The full text of the letter from David Asselin, Executive Director of the American Progressive Bag Alliance, is below.
May 1, 2012
Dear Representatives of the General Assembly:
Illinois is on the verge of making national history in environmental legislation. All the General Assembly needs to do is pass the Plastic Bag & Film Recycling Act (S.B. 3442). Illinois should be proud to be the first state to embrace a statewide solution that works and creates jobs – plastic bag and film recycling.
Plastic bags are 100% recyclable and are re-used by nine out of ten Americans. They are made primarily from clean natural gas, and plastic bag manufacturing and recycling supports more than 30,000 manufacturing jobs across the nation – with 3,000 workers in Illinois alone.
Nationally, plastic bag, sack and wrap recycling has risen 24% over the past year – and this legislation will bring more jobs in plastic bag recycling to the state, bringing manufacturing jobs back home.
The added benefit of this bill is that it comes at no cost to consumers, small businesses or supermarkets. In reality, businesses will make money by selling used plastic bags, sacks and wraps to recyclers so that they can be turned into new items that we use every day – like backyard decking, plumbing pipes, playground equipment, new plastic bags and a whole host of other products. All consumers have to do is bring their bags back to their local stores and place them in the recycling bins.
Furthermore, manufacturing bags with higher levels of recycled content not only draws on fewer natural resources, it is also more cost effective. This means bags with recycled content will not cost store owners and retail outlets more than bags with lower levels of recycled content.
The American Progressive Bag Alliance is proud to join Illinois in this recycling effort, and we hope this legislation becomes a model bill for legislatures across the nation. We look forward, with your support, to bringing even more recycling jobs to the State of Illinois, and urge you to pass the Plastic Bag & Film Recycling Act.
American Progressive Bag Alliance
Representing more than 30,000 American workers in plastic bag manufacturing and recycling
About the American Progressive Bag Alliance (APBA)
The American Progressive Bag Alliance was founded in 2005 to represent the United States' plastic bag manufacturing and sector, employing 30,800 workers in 349 communities across the nation all using clean, natural gas. APBA promotes the responsible use, reuse, recycling and disposal of plastic bags and advocates for American-made plastic products as the best environmental choice at check out—for both retailers and consumers.
Now, here is the "nail in the coffin" news release from the Flexible Packaging Association:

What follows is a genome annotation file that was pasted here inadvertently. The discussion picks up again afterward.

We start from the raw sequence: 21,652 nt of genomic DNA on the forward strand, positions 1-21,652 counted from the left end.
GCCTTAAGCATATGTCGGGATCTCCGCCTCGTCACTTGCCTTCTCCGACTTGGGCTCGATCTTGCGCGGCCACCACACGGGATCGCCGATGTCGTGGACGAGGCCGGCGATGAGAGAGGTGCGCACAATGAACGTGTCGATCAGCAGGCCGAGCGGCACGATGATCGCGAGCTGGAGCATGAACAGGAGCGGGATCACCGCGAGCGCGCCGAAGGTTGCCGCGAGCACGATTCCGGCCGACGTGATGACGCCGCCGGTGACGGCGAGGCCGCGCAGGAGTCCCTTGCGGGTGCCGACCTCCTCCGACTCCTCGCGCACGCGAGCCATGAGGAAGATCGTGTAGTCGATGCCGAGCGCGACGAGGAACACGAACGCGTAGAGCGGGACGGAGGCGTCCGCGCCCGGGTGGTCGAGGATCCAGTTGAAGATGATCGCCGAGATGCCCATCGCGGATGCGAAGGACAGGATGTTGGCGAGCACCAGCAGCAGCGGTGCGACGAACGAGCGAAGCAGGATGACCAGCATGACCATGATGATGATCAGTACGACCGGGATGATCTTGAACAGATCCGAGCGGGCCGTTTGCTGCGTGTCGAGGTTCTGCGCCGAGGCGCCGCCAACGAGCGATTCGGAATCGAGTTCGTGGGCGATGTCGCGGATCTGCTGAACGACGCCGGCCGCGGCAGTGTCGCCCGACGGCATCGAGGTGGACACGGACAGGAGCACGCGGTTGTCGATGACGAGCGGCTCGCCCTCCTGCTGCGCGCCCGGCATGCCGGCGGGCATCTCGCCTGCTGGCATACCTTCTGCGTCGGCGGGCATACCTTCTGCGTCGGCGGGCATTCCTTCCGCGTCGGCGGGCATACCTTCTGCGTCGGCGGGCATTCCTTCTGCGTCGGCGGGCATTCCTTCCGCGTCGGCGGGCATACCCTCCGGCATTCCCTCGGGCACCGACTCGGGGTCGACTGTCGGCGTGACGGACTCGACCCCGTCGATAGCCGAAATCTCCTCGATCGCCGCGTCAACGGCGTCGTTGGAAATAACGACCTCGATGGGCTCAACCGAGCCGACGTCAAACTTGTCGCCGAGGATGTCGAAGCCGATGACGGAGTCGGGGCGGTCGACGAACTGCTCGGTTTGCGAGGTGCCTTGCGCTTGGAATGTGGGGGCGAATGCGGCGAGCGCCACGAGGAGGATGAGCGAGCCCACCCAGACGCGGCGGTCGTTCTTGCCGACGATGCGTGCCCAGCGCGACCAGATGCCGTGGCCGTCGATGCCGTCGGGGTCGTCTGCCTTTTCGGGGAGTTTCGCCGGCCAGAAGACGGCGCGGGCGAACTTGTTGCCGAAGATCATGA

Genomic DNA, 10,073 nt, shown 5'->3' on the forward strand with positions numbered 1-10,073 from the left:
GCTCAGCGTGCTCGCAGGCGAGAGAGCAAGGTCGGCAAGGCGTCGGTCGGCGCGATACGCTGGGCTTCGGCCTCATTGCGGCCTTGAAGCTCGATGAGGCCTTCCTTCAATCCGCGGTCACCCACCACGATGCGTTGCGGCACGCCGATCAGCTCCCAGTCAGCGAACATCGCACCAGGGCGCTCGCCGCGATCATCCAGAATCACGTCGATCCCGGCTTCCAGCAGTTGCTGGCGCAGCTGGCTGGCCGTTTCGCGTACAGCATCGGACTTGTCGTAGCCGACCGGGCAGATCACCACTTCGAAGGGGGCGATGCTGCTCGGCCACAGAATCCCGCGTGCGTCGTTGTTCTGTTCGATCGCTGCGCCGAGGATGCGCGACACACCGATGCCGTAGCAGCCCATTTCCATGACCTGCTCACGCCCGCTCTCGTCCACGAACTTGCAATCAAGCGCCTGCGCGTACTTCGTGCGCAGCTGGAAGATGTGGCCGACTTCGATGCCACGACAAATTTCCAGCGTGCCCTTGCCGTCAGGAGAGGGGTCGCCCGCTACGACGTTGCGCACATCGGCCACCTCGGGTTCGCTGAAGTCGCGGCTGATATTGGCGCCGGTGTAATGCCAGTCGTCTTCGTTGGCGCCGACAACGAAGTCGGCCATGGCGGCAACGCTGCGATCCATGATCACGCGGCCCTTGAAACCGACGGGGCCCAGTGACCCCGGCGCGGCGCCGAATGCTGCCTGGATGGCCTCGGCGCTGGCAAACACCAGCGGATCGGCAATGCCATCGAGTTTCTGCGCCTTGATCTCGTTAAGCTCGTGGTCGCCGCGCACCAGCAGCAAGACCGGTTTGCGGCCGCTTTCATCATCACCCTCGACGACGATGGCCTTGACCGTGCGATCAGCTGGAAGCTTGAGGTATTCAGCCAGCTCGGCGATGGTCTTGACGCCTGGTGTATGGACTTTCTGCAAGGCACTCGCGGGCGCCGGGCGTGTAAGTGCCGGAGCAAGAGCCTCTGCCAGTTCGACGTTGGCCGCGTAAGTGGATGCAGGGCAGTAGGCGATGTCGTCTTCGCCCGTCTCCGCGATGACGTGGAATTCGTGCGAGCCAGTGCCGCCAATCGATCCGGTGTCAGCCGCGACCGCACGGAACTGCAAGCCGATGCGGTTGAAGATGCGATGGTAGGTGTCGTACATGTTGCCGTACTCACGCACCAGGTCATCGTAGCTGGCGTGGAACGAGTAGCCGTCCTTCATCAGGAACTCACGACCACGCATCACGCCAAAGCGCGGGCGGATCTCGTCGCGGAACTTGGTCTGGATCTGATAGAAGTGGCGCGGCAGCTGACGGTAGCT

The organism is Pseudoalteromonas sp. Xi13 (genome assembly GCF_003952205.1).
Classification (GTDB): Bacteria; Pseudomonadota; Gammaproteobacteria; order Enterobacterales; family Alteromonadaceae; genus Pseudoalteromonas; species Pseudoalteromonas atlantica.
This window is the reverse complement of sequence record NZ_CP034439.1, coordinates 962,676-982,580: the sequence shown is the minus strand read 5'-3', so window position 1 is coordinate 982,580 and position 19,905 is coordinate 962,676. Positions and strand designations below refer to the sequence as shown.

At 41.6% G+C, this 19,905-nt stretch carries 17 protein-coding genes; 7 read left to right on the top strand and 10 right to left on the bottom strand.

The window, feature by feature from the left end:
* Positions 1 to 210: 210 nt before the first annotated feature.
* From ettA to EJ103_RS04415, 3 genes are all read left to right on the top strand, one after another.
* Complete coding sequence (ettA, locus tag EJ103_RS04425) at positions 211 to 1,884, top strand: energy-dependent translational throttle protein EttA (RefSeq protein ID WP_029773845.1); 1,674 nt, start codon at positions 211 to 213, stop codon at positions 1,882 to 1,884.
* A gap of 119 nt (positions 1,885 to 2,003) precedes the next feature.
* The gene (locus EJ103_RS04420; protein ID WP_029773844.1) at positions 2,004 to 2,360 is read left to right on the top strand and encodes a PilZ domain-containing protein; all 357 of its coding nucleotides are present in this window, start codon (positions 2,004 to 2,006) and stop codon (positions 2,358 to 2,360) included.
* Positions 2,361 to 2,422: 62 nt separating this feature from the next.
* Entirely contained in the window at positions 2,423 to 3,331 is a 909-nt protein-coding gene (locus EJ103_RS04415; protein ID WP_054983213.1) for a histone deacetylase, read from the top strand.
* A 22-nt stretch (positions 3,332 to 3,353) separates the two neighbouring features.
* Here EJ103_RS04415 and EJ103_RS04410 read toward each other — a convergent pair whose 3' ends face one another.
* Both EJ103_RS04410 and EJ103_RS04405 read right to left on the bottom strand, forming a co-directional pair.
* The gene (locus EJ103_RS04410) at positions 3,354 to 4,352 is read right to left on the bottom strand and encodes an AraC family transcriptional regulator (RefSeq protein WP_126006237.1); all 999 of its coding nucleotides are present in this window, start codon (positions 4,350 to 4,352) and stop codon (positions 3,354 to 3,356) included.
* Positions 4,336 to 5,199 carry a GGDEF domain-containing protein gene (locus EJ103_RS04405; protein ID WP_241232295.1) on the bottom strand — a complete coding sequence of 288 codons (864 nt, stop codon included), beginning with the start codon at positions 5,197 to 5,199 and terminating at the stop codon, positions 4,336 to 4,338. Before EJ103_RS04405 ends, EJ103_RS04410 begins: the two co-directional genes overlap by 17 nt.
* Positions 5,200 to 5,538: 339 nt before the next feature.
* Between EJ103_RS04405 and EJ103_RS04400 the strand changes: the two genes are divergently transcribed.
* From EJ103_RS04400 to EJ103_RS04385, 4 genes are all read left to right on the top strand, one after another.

May 14, 2012
For more information, contact:
Marla Donahue, President
Ram Singhal, Vice President, Technology & Environmental Strategy
Illinois Plastic Bag and Film Recycling Act
FPA is monitoring proposed Illinois legislation that will "set forth the procedure by which the collection and recycling of plastic bags and film will be accomplished in Illinois." The legislation imposes many compliance requirements on plastic carryout bag manufacturers including annual registration with state agency, pay an annual registration fee of $500, develop and maintain agency approved recycling plan (including collection and recycling of their plastic bags), submit report describing the weight of plastic carryout bags and plastic film sold and collected for recycling in the previous calendar year, print the name of the manufacturer on the bag.
While the legislation discusses "plastic film product wrap" which includes "polyethylene wrap uses for used to cover, wrap, or otherwise package consumer goods, such as paper towels, bathroom tissue, cases of sodas, diapers and other dry goods." The key to the legislative requirements is in the definition in the bill of "manufacturer." Only the manufacturers have to meet the requirements and in this bill "manufacturer means a manufacturer of plastic carryout bags used or distributed in Illinois." Therefore the manufacturers of plastic film product wrap do not have to meet any of the requirements. FPA confirmed this statement with Bill's sponsor, Rep. Michael Tryon.
The threat of a plastic carryout bag bans is what has driven The American Progressive Bag Alliance (an organization of retail carry bag manufacturers) to support of the legislation. The legislation was first introduced last year in Lake County and made its way to the state legislature. It is not clear whether the bill will pass the Illinois House because a super majority is required for passage, it passed the Illinois Senate by one vote. The legislative session ends at the end of May.
Flexible Packaging Association, 971 Corporate Boulevard, Suite 403, Linthicum, Maryland 21090 ~ Phone: (410) 694-0800
The Illinois Plastic Bag and Film Recycling Act was passed in the House by 72 Yeas and 44 Nays. See how each House member voted. The Senate passed the bill with 38 Yeas and 15 Nays. See how each Senate member voted.
The bill has now been sent to the Governor. Illinois Governor Pat Quinn has until August 31st to sign the bill into law or veto the bill.